A whopping 62% of gamers pull the plug on their game experience when faced with in-game monetisation methods, a survey by betting site BuddyBet revealed. Further to this, 25% avoid online and mobile games altogether precisely because of these unwanted interruptions.
Jarrod Epps, CEO and Founder, BuddyBet, commented:
“[P]opular monetisation models risk alienating gamers due to the negative impact they have on the gaming experience, likely shortening lifetime user engagement and in-turn reducing the lifetime value of a player.”
Approximately two thirds of the U.S. population still play console, mobile and online games. Of this number, however, 44% feel in-game ads and requests for payments ruined the gaming experience.
Epps goes on to say:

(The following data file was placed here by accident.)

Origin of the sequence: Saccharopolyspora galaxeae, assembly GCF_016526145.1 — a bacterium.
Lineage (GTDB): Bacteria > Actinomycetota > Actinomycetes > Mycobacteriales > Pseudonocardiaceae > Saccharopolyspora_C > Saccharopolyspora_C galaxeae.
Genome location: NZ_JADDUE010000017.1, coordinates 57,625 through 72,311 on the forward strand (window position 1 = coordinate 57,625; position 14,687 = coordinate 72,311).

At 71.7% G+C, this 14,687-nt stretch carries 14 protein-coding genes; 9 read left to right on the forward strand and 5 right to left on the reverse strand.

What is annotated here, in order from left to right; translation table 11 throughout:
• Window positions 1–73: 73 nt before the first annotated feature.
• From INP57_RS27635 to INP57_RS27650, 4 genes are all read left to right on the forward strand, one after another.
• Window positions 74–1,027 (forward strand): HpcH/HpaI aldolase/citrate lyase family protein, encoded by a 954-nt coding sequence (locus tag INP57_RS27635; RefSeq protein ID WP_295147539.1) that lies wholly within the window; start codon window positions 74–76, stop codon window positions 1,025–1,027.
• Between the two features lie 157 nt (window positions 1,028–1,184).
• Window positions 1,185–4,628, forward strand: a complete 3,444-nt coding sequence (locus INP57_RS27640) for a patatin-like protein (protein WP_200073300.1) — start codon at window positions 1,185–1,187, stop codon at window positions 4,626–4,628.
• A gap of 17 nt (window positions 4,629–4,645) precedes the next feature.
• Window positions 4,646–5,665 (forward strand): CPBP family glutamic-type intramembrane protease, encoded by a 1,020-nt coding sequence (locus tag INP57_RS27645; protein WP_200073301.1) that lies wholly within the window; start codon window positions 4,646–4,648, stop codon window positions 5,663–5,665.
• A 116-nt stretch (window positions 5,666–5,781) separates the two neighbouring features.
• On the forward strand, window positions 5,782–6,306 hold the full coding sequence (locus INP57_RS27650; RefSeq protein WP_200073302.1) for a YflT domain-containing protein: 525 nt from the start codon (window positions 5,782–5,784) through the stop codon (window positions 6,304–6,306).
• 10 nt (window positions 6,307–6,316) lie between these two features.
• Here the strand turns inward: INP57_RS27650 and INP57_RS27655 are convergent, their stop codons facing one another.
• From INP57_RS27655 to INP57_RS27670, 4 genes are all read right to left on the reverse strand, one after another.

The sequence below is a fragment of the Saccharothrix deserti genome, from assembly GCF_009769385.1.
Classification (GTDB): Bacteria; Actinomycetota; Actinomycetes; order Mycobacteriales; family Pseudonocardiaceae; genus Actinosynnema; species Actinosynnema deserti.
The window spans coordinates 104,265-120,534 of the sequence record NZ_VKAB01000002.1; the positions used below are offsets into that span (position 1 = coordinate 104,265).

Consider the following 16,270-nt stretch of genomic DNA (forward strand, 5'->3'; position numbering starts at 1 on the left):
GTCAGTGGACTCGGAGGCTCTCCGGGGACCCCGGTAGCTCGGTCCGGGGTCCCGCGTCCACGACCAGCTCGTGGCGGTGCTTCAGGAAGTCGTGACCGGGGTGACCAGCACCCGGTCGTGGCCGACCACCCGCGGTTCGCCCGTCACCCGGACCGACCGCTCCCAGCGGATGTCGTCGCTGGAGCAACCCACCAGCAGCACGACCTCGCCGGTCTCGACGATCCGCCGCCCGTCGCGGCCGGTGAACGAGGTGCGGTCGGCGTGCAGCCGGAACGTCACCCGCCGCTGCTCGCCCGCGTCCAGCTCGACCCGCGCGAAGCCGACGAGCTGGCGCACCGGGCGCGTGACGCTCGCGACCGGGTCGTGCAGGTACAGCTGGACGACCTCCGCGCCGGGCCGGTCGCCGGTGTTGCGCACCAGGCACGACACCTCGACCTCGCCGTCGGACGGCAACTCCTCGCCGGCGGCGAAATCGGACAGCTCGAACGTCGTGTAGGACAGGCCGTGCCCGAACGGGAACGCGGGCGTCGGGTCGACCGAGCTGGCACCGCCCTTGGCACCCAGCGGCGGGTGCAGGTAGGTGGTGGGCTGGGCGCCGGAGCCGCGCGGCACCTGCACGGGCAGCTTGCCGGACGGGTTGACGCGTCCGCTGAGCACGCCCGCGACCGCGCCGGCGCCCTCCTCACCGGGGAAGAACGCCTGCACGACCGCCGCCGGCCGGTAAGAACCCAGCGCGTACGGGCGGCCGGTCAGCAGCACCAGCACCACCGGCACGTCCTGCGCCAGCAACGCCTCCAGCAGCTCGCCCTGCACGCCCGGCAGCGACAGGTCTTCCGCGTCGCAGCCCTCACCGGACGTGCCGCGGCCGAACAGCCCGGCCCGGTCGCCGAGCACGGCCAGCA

“The challenges around advertising and pay-to-play approaches mean that innovation is needed.”
He cites BuddyBet’s model as one that could potentially break the mould of established monetisation methods: cash + competition.
“By tapping into innate competitive instincts and formalising people’s propensity to make and accept friendly bets, this study shows in-game P2P betting for real money provides a viable monetisation alternative for game developers, gaming networks and communities.”
So, what would bringing the age-old ‘Double Dare’ into the world of gaming mean for ELT game developers and the learners playing them? Would learners respond to being bet upon by their peers to, for example, achieve the highest score in a language learning platform?
It’s a question that has various ‘ELT ethical’ issues bubbling away beneath it, but perhaps it’s only a matter of time before we see a similar approach to language learning.